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How Well Is CHIP Addressing Oral Health Care Needs and Access for Children?

Published:March 25, 2015DOI:https://doi.org/10.1016/j.acap.2015.02.009

      Abstract

      Objective

      We examine how access to and use of oral and dental care under the Children's Health Insurance Program (CHIP) compared to private coverage and being uninsured in 10 states.

      Methods

      We report on findings drawn from a 2012 survey of CHIP enrollees in 10 states. We examined a range of parent-reported dental care access and use measures among CHIP enrollees. Comparisons of the experiences of established CHIP enrollees to the experiences of newly enrolling children who had been uninsured or privately insured were used to estimate the impacts of CHIP on children's oral health and dental care.

      Results

      Most children enrolled in CHIP had a usual source of dental care and had received a dental checkup or cleaning in the past year, and most over age 6 had had sealants placed on their molars. In addition, parents of most CHIP enrollees were aware that CHIP covered dental benefits, and most reported not having trouble finding a dentist to see their child. Even so, 12% of CHIP enrollees had unmet dental care needs. Compared to being uninsured, CHIP enrollees did better across nearly all oral health measures. Compared to being privately insured, CHIP enrollees were more likely to have dental benefits, to have a usual source of dental care, and to have had a dental checkup/cleaning, but they were more likely to have trouble finding a dentist and less likely to say that their child's teeth were in excellent/very good condition.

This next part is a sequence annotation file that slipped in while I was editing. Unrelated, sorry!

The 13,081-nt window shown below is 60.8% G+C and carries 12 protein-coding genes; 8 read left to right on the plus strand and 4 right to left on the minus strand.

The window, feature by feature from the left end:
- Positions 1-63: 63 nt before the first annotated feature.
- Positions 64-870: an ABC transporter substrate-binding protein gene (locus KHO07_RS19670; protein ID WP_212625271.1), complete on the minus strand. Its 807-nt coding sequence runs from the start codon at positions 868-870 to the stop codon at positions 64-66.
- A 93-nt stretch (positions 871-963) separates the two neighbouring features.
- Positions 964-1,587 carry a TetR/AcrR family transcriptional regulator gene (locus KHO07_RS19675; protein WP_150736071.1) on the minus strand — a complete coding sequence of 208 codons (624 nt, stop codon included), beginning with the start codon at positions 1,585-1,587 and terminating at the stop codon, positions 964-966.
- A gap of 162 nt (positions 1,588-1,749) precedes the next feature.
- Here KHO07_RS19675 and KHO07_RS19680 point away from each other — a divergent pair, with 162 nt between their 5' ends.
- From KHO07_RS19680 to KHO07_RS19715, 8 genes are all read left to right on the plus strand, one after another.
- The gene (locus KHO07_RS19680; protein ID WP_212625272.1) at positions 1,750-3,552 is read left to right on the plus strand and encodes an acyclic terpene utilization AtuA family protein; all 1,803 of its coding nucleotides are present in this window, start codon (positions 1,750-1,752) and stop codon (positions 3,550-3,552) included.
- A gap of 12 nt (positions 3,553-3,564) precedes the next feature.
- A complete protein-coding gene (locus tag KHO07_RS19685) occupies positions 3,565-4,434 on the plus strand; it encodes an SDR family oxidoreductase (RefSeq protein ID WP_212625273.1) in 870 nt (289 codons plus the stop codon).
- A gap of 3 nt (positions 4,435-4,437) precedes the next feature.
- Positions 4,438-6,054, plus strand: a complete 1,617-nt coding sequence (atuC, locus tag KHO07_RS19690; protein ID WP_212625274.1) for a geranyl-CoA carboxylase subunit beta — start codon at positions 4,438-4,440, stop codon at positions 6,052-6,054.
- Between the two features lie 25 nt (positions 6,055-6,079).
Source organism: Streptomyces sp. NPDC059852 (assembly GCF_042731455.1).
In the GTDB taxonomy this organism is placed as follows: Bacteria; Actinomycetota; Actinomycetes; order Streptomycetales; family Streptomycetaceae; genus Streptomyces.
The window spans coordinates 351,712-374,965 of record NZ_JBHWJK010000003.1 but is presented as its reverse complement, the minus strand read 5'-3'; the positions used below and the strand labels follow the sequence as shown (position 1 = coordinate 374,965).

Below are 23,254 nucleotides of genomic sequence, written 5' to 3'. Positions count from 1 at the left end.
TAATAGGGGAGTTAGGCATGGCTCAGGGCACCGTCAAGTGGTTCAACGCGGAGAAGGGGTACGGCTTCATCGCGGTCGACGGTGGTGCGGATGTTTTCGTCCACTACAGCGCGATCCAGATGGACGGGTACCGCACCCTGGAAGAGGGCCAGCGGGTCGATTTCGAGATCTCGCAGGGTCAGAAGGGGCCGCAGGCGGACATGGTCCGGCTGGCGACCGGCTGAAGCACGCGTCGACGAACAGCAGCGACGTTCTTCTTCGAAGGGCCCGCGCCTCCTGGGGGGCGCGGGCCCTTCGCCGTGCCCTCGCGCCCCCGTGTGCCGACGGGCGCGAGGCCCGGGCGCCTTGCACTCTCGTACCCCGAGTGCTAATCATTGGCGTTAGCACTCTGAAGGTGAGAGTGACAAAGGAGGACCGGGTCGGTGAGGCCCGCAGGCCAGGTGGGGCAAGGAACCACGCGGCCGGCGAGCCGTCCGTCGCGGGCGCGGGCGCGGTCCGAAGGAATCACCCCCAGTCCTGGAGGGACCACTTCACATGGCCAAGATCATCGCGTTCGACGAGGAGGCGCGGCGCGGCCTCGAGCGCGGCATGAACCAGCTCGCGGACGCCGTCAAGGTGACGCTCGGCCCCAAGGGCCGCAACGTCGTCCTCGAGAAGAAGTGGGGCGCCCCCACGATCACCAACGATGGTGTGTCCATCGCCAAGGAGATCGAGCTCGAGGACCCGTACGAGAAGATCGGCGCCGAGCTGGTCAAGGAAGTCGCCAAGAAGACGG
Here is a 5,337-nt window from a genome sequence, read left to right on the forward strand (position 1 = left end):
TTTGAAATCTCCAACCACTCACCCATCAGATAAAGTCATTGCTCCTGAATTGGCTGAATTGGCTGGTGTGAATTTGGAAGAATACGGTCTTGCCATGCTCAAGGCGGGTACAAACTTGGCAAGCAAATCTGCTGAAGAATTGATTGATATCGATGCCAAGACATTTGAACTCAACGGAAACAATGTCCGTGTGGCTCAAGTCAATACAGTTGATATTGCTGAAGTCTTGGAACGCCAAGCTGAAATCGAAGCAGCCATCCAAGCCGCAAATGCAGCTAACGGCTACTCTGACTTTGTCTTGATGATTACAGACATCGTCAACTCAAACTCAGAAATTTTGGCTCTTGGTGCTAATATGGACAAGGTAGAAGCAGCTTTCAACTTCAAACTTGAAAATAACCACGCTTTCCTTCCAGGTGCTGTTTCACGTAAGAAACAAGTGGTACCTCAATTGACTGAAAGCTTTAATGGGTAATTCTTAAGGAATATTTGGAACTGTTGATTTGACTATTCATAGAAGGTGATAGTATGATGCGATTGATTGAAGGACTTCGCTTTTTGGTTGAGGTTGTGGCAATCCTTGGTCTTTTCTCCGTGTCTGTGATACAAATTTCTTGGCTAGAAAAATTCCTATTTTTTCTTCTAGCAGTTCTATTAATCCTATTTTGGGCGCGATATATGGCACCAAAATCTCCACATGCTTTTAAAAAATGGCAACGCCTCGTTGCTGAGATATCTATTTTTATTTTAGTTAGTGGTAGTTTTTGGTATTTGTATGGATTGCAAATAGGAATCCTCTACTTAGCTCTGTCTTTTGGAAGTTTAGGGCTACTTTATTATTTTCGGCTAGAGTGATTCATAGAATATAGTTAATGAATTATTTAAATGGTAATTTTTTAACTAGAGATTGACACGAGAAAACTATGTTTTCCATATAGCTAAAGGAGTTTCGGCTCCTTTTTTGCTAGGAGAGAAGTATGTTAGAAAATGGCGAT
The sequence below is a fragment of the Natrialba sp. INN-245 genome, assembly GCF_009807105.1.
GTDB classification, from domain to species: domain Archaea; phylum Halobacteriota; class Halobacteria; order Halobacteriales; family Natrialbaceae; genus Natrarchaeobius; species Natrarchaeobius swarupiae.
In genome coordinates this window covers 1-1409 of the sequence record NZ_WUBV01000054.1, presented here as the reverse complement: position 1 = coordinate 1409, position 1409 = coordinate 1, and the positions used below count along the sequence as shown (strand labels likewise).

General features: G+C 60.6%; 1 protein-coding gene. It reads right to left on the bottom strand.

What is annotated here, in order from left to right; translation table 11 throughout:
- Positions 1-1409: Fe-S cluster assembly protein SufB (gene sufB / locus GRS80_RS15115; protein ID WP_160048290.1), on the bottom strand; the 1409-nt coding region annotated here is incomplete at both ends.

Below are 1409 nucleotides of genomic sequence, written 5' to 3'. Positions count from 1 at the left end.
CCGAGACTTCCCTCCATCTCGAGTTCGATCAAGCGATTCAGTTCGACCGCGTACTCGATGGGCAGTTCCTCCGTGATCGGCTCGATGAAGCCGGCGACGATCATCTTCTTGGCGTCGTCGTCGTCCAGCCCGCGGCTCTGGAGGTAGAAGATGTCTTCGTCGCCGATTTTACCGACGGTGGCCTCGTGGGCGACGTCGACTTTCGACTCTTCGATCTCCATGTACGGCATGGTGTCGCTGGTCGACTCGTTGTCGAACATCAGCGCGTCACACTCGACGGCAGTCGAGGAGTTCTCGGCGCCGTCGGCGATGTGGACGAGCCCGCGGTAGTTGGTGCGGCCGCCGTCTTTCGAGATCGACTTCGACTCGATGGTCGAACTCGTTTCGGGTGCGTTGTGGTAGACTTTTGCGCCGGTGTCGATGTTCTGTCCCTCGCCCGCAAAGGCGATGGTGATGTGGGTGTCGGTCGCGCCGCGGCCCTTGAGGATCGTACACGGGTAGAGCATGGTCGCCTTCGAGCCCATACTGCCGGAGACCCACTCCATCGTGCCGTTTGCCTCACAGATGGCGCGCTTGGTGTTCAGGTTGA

Conclusions

      Enrolling eligible uninsured children in CHIP led to improvements in their access to preventive dental care, as well as reductions in their unmet dental care needs, yet the CHIP program has more work to do to address the oral health problems of children.

      Keywords

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